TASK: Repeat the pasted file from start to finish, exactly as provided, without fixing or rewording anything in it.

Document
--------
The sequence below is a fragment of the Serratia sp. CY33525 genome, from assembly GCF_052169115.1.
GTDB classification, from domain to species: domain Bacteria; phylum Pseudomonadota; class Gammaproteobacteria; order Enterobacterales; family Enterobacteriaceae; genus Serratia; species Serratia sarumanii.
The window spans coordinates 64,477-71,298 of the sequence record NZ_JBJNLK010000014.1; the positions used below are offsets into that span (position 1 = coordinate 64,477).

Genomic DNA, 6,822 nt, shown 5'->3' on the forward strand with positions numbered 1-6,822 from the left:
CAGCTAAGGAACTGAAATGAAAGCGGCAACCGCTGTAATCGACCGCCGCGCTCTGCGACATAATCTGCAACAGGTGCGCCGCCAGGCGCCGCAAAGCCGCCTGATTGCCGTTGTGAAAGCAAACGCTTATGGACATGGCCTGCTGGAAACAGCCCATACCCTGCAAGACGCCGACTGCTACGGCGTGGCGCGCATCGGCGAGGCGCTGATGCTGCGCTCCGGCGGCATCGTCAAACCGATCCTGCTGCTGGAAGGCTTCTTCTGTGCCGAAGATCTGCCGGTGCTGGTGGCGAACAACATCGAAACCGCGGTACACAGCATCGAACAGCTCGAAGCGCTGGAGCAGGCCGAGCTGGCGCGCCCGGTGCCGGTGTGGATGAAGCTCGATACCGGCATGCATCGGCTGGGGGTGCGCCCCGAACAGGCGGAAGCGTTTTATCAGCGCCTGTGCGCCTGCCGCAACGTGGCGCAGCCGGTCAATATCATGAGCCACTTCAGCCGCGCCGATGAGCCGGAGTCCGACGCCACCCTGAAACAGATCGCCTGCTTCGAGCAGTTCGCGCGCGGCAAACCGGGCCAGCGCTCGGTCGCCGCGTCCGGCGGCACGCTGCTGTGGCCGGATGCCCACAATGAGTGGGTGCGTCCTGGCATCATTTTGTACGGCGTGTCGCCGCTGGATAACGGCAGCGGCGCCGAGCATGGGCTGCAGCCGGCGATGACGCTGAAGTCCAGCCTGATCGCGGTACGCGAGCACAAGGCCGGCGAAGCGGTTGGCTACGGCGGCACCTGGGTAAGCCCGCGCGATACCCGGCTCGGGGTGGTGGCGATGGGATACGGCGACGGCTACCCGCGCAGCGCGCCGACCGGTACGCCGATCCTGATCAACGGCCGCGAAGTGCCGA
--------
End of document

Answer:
The sequence below is a fragment of the Serratia sp. CY33525 genome, from assembly GCF_052169115.1.
GTDB classification, from domain to species: domain Bacteria; phylum Pseudomonadota; class Gammaproteobacteria; order Enterobacterales; family Enterobacteriaceae; genus Serratia; species Serratia sarumanii.
The window spans coordinates 64,477-71,298 of the sequence record NZ_JBJNLK010000014.1; the positions used below are offsets into that span (position 1 = coordinate 64,477).

Genomic DNA, 6,822 nt, shown 5'->3' on the forward strand with positions numbered 1-6,822 from the left:
CAGCTAAGGAACTGAAATGAAAGCGGCAACCGCTGTAATCGACCGCCGCGCTCTGCGACATAATCTGCAACAGGTGCGCCGCCAGGCGCCGCAAAGCCGCCTGATTGCCGTTGTGAAAGCAAACGCTTATGGACATGGCCTGCTGGAAACAGCCCATACCCTGCAAGACGCCGACTGCTACGGCGTGGCGCGCATCGGCGAGGCGCTGATGCTGCGCTCCGGCGGCATCGTCAAACCGATCCTGCTGCTGGAAGGCTTCTTCTGTGCCGAAGATCTGCCGGTGCTGGTGGCGAACAACATCGAAACCGCGGTACACAGCATCGAACAGCTCGAAGCGCTGGAGCAGGCCGAGCTGGCGCGCCCGGTGCCGGTGTGGATGAAGCTCGATACCGGCATGCATCGGCTGGGGGTGCGCCCCGAACAGGCGGAAGCGTTTTATCAGCGCCTGTGCGCCTGCCGCAACGTGGCGCAGCCGGTCAATATCATGAGCCACTTCAGCCGCGCCGATGAGCCGGAGTCCGACGCCACCCTGAAACAGATCGCCTGCTTCGAGCAGTTCGCGCGCGGCAAACCGGGCCAGCGCTCGGTCGCCGCGTCCGGCGGCACGCTGCTGTGGCCGGATGCCCACAATGAGTGGGTGCGTCCTGGCATCATTTTGTACGGCGTGTCGCCGCTGGATAACGGCAGCGGCGCCGAGCATGGGCTGCAGCCGGCGATGACGCTGAAGTCCAGCCTGATCGCGGTACGCGAGCACAAGGCCGGCGAAGCGGTTGGCTACGGCGGCACCTGGGTAAGCCCGCGCGATACCCGGCTCGGGGTGGTGGCGATGGGATACGGCGACGGCTACCCGCGCAGCGCGCCGACCGGTACGCCGATCCTGATCAACGGCCGCGAAGTGCCGA